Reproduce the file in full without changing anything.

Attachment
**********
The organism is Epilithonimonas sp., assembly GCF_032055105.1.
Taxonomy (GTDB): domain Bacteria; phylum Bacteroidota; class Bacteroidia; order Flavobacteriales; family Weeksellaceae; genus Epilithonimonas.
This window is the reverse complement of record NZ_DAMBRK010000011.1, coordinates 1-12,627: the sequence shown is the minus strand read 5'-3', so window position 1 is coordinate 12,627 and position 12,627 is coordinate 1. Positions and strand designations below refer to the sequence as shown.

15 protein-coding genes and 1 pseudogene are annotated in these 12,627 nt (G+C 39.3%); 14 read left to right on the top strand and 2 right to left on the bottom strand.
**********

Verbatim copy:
The organism is Epilithonimonas sp., assembly GCF_032055105.1.
Taxonomy (GTDB): domain Bacteria; phylum Bacteroidota; class Bacteroidia; order Flavobacteriales; family Weeksellaceae; genus Epilithonimonas.
This window is the reverse complement of record NZ_DAMBRK010000011.1, coordinates 1-12,627: the sequence shown is the minus strand read 5'-3', so window position 1 is coordinate 12,627 and position 12,627 is coordinate 1. Positions and strand designations below refer to the sequence as shown.

15 protein-coding genes and 1 pseudogene are annotated in these 12,627 nt (G+C 39.3%); 14 read left to right on the top strand and 2 right to left on the bottom strand.